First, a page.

JURY AWARDS $1.1 MILLION TO PALMDALE TEENAGER SHOT BY LASD DEPUTY WHILE ON BIKE WITH TOY GUN
This week a jury awarded 19-year old William Fetters $1,127,600 in medical bills and damages for pain and suffering, after Fetters was shot on May 10, 2009 by Los Angeles County Sheriff’s deputy, Scott Sorrow.
Fetters, who was then 15-years -old, was riding his bicycle, and playing a tag-like game with his brother and friends, when he was shot.
Deputy Sorrow testified at trial that Fetters was brandishing a realistic looking toy gun that he refused to drop. This, the deputy said, caused him to fear for his life and that of his partner so he fired a single shot at Fetters.
The teenager was hit in the rear of the side of his chest.
According to Fetters, matters went as follows: he was riding his bike down the street toward a local baseball diamond, playing “cops and robbers” with his brother and friends as they went. As the boys rode, Sorrow approached in his car and asked Fetters to stop riding and drop the toy gun he was holding, and that he dropped it right away. After that, Fetters said, the deputy shot him. Then, as he lay on the ground wounded, yelling that the gun was just a toy, Sorrows handcuffed him.
(Sorrows also testified that he handcuffed the wounded boy after shooting him and seeing that the gun was on the ground and out of his reach.)
At the trial—and according to interview transcripts—-Sorrows insisted that Fetters did not drop his toy gun when ordered to do so, while Fetters said the opposite. The teen said he was scared, and when the deputy barked the order, he dropped the gun immediately, then tried to get off his bike, at which point Sorrows shot him.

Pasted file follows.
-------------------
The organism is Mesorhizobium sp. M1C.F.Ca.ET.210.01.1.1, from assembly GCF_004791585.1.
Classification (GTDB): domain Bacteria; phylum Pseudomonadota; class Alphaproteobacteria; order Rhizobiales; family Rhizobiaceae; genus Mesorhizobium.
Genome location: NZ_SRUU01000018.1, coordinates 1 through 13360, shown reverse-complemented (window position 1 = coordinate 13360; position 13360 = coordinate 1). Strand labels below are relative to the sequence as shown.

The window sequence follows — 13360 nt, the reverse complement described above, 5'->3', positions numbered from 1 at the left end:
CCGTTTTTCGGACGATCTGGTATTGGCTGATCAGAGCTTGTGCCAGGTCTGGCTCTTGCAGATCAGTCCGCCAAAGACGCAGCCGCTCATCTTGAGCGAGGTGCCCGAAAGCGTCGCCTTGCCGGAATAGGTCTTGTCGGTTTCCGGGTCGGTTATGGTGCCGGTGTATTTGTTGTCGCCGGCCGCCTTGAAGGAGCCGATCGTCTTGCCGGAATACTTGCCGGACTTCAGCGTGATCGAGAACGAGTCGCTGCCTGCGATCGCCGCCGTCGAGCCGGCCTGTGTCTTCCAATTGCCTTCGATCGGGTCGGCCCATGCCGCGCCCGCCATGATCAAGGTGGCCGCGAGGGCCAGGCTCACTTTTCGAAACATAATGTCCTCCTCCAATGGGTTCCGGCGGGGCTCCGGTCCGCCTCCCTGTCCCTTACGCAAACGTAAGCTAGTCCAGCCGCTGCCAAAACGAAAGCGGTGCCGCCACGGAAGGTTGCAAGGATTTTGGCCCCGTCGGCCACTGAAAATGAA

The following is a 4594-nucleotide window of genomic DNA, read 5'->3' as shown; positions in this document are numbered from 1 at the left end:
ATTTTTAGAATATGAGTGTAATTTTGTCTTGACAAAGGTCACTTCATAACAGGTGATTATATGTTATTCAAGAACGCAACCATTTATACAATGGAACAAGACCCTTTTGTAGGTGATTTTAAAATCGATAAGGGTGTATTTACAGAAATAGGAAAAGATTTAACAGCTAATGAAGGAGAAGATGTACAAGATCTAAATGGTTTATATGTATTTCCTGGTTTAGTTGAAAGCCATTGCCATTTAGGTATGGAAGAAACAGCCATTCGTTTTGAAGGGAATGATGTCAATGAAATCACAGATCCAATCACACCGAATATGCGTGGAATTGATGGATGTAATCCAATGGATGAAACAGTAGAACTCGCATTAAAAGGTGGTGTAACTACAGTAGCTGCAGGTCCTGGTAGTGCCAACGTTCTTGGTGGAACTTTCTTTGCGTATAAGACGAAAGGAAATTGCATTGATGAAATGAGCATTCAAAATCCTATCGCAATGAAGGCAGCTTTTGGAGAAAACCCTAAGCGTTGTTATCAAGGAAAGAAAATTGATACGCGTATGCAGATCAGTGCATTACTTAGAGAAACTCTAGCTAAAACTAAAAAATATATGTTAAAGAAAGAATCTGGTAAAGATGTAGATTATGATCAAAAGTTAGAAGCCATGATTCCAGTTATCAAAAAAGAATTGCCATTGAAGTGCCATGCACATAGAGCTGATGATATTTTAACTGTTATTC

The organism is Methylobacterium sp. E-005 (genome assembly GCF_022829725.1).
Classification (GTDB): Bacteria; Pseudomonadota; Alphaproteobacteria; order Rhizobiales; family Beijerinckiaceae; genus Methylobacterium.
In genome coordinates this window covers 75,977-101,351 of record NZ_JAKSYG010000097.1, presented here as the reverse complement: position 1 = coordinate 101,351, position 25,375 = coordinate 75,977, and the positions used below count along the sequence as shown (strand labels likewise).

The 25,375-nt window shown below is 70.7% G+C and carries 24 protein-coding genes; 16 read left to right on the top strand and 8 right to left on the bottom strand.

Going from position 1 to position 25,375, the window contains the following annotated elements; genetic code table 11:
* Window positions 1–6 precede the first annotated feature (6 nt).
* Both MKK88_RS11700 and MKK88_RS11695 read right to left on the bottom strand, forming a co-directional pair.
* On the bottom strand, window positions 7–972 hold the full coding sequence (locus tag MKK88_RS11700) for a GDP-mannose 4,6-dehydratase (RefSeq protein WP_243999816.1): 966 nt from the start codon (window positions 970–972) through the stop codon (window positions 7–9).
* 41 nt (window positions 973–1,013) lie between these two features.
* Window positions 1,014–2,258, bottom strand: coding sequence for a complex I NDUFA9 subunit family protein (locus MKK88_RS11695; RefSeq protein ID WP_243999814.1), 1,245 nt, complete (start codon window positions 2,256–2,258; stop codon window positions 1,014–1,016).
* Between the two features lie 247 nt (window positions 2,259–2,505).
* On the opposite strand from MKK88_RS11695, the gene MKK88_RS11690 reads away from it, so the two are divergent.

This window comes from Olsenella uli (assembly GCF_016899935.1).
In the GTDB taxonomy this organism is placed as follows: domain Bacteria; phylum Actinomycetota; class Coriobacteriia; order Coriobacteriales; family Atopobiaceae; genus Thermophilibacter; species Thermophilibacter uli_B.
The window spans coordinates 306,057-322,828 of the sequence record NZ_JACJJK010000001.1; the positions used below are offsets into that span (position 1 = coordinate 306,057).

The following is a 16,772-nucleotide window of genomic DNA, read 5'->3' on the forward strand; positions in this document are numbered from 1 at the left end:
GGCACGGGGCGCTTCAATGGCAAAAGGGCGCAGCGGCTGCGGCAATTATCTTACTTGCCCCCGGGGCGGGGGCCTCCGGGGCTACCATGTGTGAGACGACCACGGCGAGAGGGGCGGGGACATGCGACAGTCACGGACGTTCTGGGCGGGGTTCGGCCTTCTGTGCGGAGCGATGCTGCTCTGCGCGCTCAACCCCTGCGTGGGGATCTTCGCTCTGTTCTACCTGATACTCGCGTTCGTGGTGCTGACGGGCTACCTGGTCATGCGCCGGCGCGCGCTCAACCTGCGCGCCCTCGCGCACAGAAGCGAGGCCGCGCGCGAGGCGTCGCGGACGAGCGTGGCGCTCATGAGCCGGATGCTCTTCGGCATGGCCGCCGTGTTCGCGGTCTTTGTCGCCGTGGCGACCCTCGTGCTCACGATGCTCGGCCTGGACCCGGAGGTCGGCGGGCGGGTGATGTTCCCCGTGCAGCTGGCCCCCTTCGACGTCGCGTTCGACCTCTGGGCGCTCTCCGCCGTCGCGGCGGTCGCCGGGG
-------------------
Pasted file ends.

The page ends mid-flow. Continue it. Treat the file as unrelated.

Oddly, according to Fetters’ attorney Bradley Gage, in an earlier version of an interview transcript that was presented at a hearing for the case in 2012, Sorrows appears to say that that Fetters did drop the gun.
But for this month’s trial, said Gage, the same transcript was amended to read that Fetters did not drop the gun. When questioned about the discrepancy in trial, Gage said that Sorrows discribed the first version as a “typo.”
(Here is the first version of the interview with Sparrow: EXHIBIT 35 – 1st INTERVIEW)
About the matter of whether Sorrow shot Fetters “with malice,” which the court was also asked to consider, the jury as unable to not a verdict. Thus a mistrial was declared for that part of the case. The question of “malice” is due to be tried again in mid April.
Sheriff’s Department spokesman Steve Whitmore said that the department strongly disagrees with this week’s jury judgment, and that Fetters was holding what appeared to be a real handgun which he pointed at the deputies when he was shot.
WHY ARE PEOPLE ARE DYING LIKE CRAZY IN SAN DIEGO COUNTY JAIL?
Reporters Dave Maas and Kelly Davis, have a startling story in San Diego City Beat showing that the jail death capital of California is….San Diego County.
Didn’t see that coming.
Maas and Davis note that jail inmate deaths have been tracked nationally only since 2000, when Congress passed the Deaths in Custody Reporting Act (DCRA) to “help address increasing reports of neglect and abuse in U.S. jails.”